The rape and murder of a veterinarian in Hyderabad recently triggered a host of accusations at the Telangana State Government and State Police; despite them being first in India to initiate successful “She Teams” that take swift action to prevent such crimes, when they are reported.
Every industry faces challenges when it comes to the safety of girls and women in India, and it is encouraging to know that focus has shifted from blame, to setting up robust systems and processes to ensure safety. However, culture is something that cannot be left un-noticed or in default mode, evolving from whatever the tide drags in. Sadly, this may be happening across India and there is good reason to be apprehensive.
From conversations with groups working for women’s safety I’ve gathered some alarming facts that neither Government, nor Police Force are equipped to tackle. Here is what I understood:
In the studies and surveys conducted across age groups of teenage to young adult men (which amounts to a major part of the Indian population) it was learnt that 70% of them believed that the consent of the wife/partner/woman is not needed for sex. And while over 60% were sexually active, less than 20 % knew about or agreed to the use of contraceptives.
Another study on cyber crime that showed a selected number of women’s profiles on line to groups of young men, across the spectrum of economic groups of the same age group, invited them to post their comments on these profiles as they would normally do. The study revealed that 99% of them made comments and sexually violent slurs that amount to cyber crime and bullying. When asked why this was their choice, the response had no reason, and most believed they had a right to, and that there would be no consequences.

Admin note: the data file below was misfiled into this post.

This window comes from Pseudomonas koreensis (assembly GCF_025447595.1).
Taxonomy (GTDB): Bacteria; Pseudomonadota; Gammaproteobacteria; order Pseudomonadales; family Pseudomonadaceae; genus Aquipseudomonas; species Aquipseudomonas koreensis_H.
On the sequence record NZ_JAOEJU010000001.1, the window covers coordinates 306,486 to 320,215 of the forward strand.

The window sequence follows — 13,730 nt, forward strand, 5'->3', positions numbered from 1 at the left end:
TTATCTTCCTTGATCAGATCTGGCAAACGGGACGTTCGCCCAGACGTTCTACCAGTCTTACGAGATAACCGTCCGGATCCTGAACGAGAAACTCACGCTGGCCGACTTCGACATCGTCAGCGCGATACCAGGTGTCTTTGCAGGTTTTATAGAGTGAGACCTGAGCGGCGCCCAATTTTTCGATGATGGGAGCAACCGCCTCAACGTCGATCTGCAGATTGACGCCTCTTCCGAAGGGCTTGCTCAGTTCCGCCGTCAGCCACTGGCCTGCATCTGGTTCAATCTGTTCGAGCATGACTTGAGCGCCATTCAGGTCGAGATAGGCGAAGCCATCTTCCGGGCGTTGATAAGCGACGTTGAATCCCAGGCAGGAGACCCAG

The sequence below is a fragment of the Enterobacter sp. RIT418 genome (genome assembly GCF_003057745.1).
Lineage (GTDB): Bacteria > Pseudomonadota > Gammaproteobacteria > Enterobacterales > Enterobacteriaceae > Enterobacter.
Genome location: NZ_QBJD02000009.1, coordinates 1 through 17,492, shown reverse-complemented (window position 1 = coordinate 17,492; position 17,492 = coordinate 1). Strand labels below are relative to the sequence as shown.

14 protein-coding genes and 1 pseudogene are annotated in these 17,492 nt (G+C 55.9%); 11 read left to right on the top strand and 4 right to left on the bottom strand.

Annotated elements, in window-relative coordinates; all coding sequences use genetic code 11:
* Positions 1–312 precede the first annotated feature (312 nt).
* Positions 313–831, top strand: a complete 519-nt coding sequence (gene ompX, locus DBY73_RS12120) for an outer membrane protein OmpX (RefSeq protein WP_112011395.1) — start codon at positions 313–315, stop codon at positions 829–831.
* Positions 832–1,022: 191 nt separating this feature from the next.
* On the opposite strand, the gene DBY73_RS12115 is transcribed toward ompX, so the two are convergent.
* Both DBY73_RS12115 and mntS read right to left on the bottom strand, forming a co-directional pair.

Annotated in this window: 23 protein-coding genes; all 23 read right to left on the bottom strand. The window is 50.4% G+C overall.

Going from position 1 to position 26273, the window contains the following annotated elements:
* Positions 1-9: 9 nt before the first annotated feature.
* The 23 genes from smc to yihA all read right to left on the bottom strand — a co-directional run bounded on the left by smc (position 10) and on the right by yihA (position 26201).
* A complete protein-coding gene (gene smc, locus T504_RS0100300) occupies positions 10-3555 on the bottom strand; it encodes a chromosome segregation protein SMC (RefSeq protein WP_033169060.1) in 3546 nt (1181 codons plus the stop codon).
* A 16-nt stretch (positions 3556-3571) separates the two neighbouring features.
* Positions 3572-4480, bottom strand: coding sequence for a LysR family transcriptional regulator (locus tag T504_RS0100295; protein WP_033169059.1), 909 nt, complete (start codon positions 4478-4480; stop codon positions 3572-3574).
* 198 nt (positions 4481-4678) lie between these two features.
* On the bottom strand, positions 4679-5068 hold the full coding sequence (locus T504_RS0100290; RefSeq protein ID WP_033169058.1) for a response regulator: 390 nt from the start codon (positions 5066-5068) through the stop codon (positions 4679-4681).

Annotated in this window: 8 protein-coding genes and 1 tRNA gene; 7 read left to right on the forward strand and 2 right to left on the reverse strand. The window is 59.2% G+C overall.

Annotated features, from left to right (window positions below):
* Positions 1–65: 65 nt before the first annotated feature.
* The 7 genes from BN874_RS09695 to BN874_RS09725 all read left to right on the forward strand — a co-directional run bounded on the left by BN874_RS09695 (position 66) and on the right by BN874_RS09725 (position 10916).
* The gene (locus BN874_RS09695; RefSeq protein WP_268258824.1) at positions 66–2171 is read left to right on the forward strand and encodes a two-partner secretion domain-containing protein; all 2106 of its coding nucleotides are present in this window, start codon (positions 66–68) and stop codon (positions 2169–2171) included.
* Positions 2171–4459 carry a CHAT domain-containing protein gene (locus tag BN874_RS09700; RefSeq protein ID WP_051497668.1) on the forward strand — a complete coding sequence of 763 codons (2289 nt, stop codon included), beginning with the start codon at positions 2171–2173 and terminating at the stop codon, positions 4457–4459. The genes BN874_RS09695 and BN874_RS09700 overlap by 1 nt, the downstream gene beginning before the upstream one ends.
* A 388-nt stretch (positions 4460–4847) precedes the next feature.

What is even more alarming and disturbing was that none of them had ever been exposed to conversations about relationships, behaviours or sex and neither did they have any trusted space they could go to for such information or discussions. Hence it was clear that the culture of violence against women is something they had imbibed along the way simply because they had not been exposed to anything better.
We certainly need to think about the desperate need for culture building, one preferably removed from religious morality (no disrespect meant), perhaps based more on the science and understanding of human relationships, happiness, love, respect and family values – if we want Indian women to have safety. I do believe this is possible and that the time has come.
Please visit website http://www.voice4girls.org and look out for other such initiatives near you, to learn and do more.